Handling of Animals; Contingency Plans

This Proposed Rule document was issued by the Animal and Plant Health Inspection Service (APHIS)

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DEPARTMENT OF AGRICULTURE
Animal and Plant Health Inspection Service
9 CFR Part 2
[Docket No. APHIS-2006-0159]
RIN 0579-AC69

Handling of Animals; Contingency Plans

Agency

Animal and Plant Health Inspection Service, USDA.

Action

Proposed rule.

Summary

We are proposing to amend the Animal Welfare Act regulations to add requirements for contingency planning and training of personnel by research facilities and by dealers, exhibitors, intermediate handlers, and carriers. We are proposing these requirements because we believe all licensees and registrants should developa contingency plan for all animals regulated under the Animal Welfare Act in an effort to better prepare for potential disasters. This action would heighten the awareness of licensees and registrants regarding their responsibilities and help ensure a timely and appropriate response should an emergency or disaster occur.

Dates

We will consider all comments that we receive on or before December 22, 2008.

Addresses

You may submit comments by either of the following methods:

  • Federal eRulemaking Portal: Go to http://www.regulations.gov/fdmspublic/component/main?main=DocketDetaild=APHIS-2006-0159 to submit or view comments and to view supporting and related materials available electronically.
  • Postal Mail/Commercial Delivery: Please send two copies of your comment to Docket No. APHIS-2006-0159, Regulatory Analysis and Development, PPD, APHIS, Station 3A-03.8, 4700 River Road Unit 118, Riverdale, MD 20737-1238. Please state that your comment refers to Docket No. APHIS-2006-0159.

Reading Room: You may read any comments that we receive on this docket in our reading room. The reading room is located in room 1141 of the USDA South Building, 14th Street and Independence Avenue, SW., Washington, DC. Normal reading room hours are 8 a.m. to 4:30 p.m., Monday through Friday, except holidays. To be sure someone is there to help you, please call (202) 690-2817 before coming.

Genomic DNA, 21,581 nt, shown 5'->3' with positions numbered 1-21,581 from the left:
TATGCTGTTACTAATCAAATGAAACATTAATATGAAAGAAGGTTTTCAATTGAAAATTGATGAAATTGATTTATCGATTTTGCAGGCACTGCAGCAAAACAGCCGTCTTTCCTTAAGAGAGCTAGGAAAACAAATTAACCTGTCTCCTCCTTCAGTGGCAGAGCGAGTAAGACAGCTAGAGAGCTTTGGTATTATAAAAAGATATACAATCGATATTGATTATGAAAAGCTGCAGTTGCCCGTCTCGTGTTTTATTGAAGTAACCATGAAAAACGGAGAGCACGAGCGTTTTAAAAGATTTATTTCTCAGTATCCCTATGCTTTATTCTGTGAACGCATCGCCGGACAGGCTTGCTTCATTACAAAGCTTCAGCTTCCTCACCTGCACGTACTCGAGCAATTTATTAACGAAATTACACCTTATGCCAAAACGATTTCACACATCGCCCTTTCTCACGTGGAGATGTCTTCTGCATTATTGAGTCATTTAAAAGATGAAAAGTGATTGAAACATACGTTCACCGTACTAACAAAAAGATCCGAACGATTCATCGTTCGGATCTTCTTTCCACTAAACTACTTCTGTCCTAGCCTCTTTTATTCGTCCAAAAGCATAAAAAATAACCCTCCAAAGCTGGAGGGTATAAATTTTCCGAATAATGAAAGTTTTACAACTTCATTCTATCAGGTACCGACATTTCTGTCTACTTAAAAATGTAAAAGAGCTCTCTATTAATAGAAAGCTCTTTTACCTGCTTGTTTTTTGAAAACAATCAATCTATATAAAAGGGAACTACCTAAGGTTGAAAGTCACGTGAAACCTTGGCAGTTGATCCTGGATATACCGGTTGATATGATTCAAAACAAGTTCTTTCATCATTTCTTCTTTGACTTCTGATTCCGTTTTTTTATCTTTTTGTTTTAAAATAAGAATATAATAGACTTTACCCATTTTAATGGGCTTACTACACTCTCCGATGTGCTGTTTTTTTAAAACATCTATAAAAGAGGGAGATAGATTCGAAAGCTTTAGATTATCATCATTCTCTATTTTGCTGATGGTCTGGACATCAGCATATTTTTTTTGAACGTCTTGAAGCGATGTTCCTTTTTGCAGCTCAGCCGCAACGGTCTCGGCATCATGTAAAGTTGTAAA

Other Information: Additional information about APHIS and its programs is available on the Internet at http://www.aphis.usda.gov.

For Further Information Contact

Dr. Jodie Kulpa-Eddy, Staff Veterinarian, Animal Care, APHIS, 4700 River Road Unit 84, Riverdale, MD 20737; (301) 734-7833.

Supplementary Information

Background

Under the Animal Welfare Act (AWA) (7 U.S.C. 2131 et seq.), the Secretary of Agriculture is authorized to promulgate standards and other requirements governing the humane handling, care, treatment, and transportation of certain animals by dealers, research facilities, exhibitors, operators of auction sales, carriers, and intermediate handlers. Regulations established under the AWA are contained in the Code of Federal Regulations (CFR) in 9 CFR parts 1 and 2, and 9 CFR part 3 contains standards for the humane handling, care, treatment, and transportation of animals covered by the AWA. Part 3 consists of subparts A through E, which contain specific standards for dogs and cats, guinea pigs and hamsters, rabbits, nonhuman primates, and marine mammals, respectively, and subpart F, which sets forth general standards for warmblooded animals not otherwise specified.

The only requirement for contingency planning by licensees and registrants currently in the regulations is located in § 3.101(b), which covers water and power supply requirements at facilities housing marine mammals. Specifically, this section requires facilities to submit written contingency plans to the Deputy Administrator of Animal Care (AC) regarding emergency sources of water and electric power should primary sources fail. Among other things, the plans must include evacuation plans in the event of a disaster and a description of backup systems and/or arrangements for relocating marine mammals requiring artificially cooled or heated water.